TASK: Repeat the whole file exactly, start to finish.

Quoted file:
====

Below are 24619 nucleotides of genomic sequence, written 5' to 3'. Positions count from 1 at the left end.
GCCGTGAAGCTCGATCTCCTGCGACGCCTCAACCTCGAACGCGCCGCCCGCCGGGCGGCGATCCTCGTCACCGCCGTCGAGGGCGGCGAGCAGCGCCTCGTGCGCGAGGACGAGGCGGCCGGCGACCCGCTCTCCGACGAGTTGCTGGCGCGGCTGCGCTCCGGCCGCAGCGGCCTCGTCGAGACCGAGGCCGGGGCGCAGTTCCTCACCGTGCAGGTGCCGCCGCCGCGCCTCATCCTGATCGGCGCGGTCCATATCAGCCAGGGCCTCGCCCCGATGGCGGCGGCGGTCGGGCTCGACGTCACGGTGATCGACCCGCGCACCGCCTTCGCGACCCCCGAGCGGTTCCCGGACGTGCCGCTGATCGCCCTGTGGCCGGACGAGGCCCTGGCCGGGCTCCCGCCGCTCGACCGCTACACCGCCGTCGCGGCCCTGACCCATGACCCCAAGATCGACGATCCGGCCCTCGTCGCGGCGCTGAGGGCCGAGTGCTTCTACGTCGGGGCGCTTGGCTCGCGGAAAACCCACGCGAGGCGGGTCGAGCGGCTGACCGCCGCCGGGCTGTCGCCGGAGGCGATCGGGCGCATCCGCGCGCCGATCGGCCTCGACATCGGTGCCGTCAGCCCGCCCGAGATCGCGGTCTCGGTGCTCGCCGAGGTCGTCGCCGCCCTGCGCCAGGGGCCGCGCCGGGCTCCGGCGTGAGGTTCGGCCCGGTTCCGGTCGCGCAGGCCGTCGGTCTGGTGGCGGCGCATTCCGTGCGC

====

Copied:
Below are 24619 nucleotides of genomic sequence, written 5' to 3'. Positions count from 1 at the left end.
GCCGTGAAGCTCGATCTCCTGCGACGCCTCAACCTCGAACGCGCCGCCCGCCGGGCGGCGATCCTCGTCACCGCCGTCGAGGGCGGCGAGCAGCGCCTCGTGCGCGAGGACGAGGCGGCCGGCGACCCGCTCTCCGACGAGTTGCTGGCGCGGCTGCGCTCCGGCCGCAGCGGCCTCGTCGAGACCGAGGCCGGGGCGCAGTTCCTCACCGTGCAGGTGCCGCCGCCGCGCCTCATCCTGATCGGCGCGGTCCATATCAGCCAGGGCCTCGCCCCGATGGCGGCGGCGGTCGGGCTCGACGTCACGGTGATCGACCCGCGCACCGCCTTCGCGACCCCCGAGCGGTTCCCGGACGTGCCGCTGATCGCCCTGTGGCCGGACGAGGCCCTGGCCGGGCTCCCGCCGCTCGACCGCTACACCGCCGTCGCGGCCCTGACCCATGACCCCAAGATCGACGATCCGGCCCTCGTCGCGGCGCTGAGGGCCGAGTGCTTCTACGTCGGGGCGCTTGGCTCGCGGAAAACCCACGCGAGGCGGGTCGAGCGGCTGACCGCCGCCGGGCTGTCGCCGGAGGCGATCGGGCGCATCCGCGCGCCGATCGGCCTCGACATCGGTGCCGTCAGCCCGCCCGAGATCGCGGTCTCGGTGCTCGCCGAGGTCGTCGCCGCCCTGCGCCAGGGGCCGCGCCGGGCTCCGGCGTGAGGTTCGGCCCGGTTCCGGTCGCGCAGGCCGTCGGTCTGGTGGCGGCGCATTCCGTGCGC